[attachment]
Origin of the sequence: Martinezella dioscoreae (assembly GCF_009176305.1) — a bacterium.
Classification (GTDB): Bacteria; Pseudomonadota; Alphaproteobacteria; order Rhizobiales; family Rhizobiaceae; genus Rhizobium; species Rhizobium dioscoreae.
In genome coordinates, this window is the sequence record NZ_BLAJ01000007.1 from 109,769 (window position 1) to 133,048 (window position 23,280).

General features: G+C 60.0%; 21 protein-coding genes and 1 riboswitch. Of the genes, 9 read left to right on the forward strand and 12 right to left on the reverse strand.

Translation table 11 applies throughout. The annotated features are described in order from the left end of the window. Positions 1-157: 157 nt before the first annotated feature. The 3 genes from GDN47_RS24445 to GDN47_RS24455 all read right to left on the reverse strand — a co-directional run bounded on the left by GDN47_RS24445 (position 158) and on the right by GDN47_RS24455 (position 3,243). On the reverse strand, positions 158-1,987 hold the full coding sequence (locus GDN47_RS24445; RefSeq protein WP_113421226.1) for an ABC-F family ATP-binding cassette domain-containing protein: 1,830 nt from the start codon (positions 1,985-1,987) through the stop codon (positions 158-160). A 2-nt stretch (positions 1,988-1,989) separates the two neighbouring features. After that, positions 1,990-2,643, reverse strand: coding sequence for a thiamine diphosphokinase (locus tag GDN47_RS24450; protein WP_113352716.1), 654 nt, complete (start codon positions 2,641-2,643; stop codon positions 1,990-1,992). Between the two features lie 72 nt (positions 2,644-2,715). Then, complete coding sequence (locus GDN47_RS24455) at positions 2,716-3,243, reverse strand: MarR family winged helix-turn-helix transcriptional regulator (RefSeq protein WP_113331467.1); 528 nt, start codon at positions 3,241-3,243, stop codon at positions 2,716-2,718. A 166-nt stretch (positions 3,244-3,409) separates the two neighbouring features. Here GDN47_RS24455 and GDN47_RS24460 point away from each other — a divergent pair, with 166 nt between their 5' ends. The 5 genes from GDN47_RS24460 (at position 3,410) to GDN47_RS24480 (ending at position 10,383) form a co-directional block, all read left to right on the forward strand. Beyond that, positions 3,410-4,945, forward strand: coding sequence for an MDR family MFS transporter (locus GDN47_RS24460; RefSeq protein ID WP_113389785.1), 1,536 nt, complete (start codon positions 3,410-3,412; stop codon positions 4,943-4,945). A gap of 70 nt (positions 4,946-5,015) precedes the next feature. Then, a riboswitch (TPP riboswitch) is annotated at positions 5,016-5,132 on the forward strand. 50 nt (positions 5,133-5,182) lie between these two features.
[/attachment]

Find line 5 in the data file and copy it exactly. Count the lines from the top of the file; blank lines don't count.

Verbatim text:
Translation table 11 applies throughout. The annotated features are described in order from the left end of the window. Positions 1-157: 157 nt before the first annotated feature. The 3 genes from GDN47_RS24445 to GDN47_RS24455 all read right to left on the reverse strand — a co-directional run bounded on the left by GDN47_RS24445 (position 158) and on the right by GDN47_RS24455 (position 3,243). On the reverse strand, positions 158-1,987 hold the full coding sequence (locus GDN47_RS24445; RefSeq protein WP_113421226.1) for an ABC-F family ATP-binding cassette domain-containing protein: 1,830 nt from the start codon (positions 1,985-1,987) through the stop codon (positions 158-160). A 2-nt stretch (positions 1,988-1,989) separates the two neighbouring features. After that, positions 1,990-2,643, reverse strand: coding sequence for a thiamine diphosphokinase (locus tag GDN47_RS24450; protein WP_113352716.1), 654 nt, complete (start codon positions 2,641-2,643; stop codon positions 1,990-1,992). Between the two features lie 72 nt (positions 2,644-2,715). Then, complete coding sequence (locus GDN47_RS24455) at positions 2,716-3,243, reverse strand: MarR family winged helix-turn-helix transcriptional regulator (RefSeq protein WP_113331467.1); 528 nt, start codon at positions 3,241-3,243, stop codon at positions 2,716-2,718. A 166-nt stretch (positions 3,244-3,409) separates the two neighbouring features. Here GDN47_RS24455 and GDN47_RS24460 point away from each other — a divergent pair, with 166 nt between their 5' ends. The 5 genes from GDN47_RS24460 (at position 3,410) to GDN47_RS24480 (ending at position 10,383) form a co-directional block, all read left to right on the forward strand. Beyond that, positions 3,410-4,945, forward strand: coding sequence for an MDR family MFS transporter (locus GDN47_RS24460; RefSeq protein ID WP_113389785.1), 1,536 nt, complete (start codon positions 3,410-3,412; stop codon positions 4,943-4,945). A gap of 70 nt (positions 4,946-5,015) precedes the next feature. Then, a riboswitch (TPP riboswitch) is annotated at positions 5,016-5,132 on the forward strand. 50 nt (positions 5,133-5,182) lie between these two features.